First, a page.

• conduit—a tube, channel, and/or duct for substantially enclosing electric wires, cables, and/or fluids.
    • configure—to design, arrange, set up, shape, and/or make suitable and/or fit for a specific purpose, function, use, and/or situation.
    • connect—to join or fasten together.
    • containing—including but not limited to.
    • content—that which is contained.
    • convert—to transform, adapt, and/or change.
    • convey—to transmit, transport, guide, and/or carry.
    • corresponding—related, associated, accompanying, similar in purpose and/or position, conforming in every respect, and/or equivalent and/or agreeing in amount, quantity, magnitude, quality, and/or degree.
    • coupleable—capable of being joined, connected, and/or linked together.
    • coupling—linking in some fashion.
    • create—to bring into being.
    • data—distinct pieces of information, usually formatted in a special or predetermined way and/or organized to express concepts, and/or represented in a form suitable for processing by an information device.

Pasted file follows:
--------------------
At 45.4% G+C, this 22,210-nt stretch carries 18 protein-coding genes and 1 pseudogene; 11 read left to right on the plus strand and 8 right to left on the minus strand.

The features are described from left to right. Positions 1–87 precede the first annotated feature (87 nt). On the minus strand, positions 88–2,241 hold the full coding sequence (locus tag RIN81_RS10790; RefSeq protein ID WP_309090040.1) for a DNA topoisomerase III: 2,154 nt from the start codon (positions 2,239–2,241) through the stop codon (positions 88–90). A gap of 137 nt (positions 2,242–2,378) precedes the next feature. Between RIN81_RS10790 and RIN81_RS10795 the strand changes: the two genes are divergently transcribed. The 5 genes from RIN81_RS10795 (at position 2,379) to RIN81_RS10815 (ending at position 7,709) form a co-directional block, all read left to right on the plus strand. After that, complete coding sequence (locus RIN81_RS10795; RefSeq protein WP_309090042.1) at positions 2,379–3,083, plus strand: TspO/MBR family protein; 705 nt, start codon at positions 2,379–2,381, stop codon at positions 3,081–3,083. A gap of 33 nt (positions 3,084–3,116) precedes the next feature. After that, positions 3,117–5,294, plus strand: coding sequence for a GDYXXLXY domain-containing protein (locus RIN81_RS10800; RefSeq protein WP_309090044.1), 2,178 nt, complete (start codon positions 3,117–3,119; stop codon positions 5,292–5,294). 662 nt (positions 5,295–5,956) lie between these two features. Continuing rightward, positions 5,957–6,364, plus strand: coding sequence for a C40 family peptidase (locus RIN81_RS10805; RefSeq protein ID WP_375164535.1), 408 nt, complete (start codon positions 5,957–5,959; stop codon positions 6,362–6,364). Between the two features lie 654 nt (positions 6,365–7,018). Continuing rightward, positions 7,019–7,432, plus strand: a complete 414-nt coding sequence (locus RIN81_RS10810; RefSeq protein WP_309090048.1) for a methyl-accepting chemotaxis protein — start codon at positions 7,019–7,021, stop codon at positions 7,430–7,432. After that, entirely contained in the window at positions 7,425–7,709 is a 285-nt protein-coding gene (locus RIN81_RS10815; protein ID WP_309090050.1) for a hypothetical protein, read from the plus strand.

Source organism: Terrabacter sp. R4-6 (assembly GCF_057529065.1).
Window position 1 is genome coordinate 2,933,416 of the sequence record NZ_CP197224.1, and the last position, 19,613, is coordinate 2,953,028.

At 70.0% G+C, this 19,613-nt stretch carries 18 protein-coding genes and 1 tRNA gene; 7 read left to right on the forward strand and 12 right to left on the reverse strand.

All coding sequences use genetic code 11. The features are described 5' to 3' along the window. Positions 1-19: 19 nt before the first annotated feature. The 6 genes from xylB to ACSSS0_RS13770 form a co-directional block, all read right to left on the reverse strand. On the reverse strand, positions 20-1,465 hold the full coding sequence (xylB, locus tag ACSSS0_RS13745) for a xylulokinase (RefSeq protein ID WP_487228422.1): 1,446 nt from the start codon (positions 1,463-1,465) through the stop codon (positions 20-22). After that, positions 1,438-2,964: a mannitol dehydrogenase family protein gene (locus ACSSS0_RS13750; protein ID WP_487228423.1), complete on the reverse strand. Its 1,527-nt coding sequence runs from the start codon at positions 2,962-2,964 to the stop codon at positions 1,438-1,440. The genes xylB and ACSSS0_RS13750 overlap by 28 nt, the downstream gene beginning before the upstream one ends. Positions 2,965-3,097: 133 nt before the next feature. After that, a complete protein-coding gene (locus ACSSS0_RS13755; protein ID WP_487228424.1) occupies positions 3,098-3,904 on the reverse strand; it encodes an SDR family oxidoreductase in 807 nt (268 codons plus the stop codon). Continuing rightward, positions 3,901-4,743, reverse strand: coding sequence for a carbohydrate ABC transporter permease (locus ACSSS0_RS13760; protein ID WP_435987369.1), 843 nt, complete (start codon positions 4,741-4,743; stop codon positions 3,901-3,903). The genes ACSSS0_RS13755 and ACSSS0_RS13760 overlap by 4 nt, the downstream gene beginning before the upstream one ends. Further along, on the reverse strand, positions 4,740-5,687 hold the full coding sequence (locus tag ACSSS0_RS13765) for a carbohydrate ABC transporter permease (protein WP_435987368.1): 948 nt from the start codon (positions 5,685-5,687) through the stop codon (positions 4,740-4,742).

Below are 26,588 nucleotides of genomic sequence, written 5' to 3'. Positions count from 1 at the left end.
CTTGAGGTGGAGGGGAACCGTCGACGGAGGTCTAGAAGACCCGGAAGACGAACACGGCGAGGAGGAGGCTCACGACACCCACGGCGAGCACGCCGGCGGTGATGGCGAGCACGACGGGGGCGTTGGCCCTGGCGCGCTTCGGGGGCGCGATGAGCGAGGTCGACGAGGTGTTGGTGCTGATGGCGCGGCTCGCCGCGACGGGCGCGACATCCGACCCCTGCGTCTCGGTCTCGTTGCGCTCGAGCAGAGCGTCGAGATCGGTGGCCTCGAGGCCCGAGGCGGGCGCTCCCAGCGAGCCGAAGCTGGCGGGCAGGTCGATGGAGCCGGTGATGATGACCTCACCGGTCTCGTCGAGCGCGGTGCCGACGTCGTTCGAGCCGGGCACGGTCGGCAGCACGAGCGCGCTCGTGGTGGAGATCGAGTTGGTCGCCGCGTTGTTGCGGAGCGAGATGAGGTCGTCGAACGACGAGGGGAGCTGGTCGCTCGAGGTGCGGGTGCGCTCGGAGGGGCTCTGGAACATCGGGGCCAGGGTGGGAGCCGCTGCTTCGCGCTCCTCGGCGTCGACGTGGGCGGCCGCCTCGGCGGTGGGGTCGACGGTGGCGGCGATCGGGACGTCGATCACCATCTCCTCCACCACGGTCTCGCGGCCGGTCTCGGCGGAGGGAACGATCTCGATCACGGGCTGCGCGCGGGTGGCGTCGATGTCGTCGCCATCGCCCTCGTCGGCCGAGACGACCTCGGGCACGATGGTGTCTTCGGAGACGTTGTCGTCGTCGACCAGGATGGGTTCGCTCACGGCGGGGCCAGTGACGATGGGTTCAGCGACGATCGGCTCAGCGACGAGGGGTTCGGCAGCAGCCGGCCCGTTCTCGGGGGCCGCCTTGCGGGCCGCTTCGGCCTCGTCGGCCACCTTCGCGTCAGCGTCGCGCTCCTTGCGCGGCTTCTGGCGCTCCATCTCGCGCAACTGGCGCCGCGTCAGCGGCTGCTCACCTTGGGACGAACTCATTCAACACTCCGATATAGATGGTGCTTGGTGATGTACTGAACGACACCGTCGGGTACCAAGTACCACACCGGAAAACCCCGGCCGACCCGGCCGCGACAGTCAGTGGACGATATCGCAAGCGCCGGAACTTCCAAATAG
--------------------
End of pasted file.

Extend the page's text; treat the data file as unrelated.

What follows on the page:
• data structure—an organization of a collection of data that allows the data to be manipulated effectively and/or a logical relationship among data elements that is designed to support specific data manipulation functions. A data structure can comprise meta data to describe the properties of the data structure. Examples of data structures can include: array, dictionary, graph, hash, heap, linked list, matrix, object, queue, ring, stack, tree, and/or vector.
    • define—to establish the meaning, relationship, outline, form, and/or structure of; and/or to precisely and/or distinctly describe and/or specify.
    • derive—to receive, obtain, and/or produce from a source and/or origin.
    • determination—an act of calculating, computing, making, and/or arriving at a decision.
    • determine—to find out, obtain, calculate, decide, deduce, ascertain, and/or come to a decision, typically by investigation, reasoning, and/or calculation.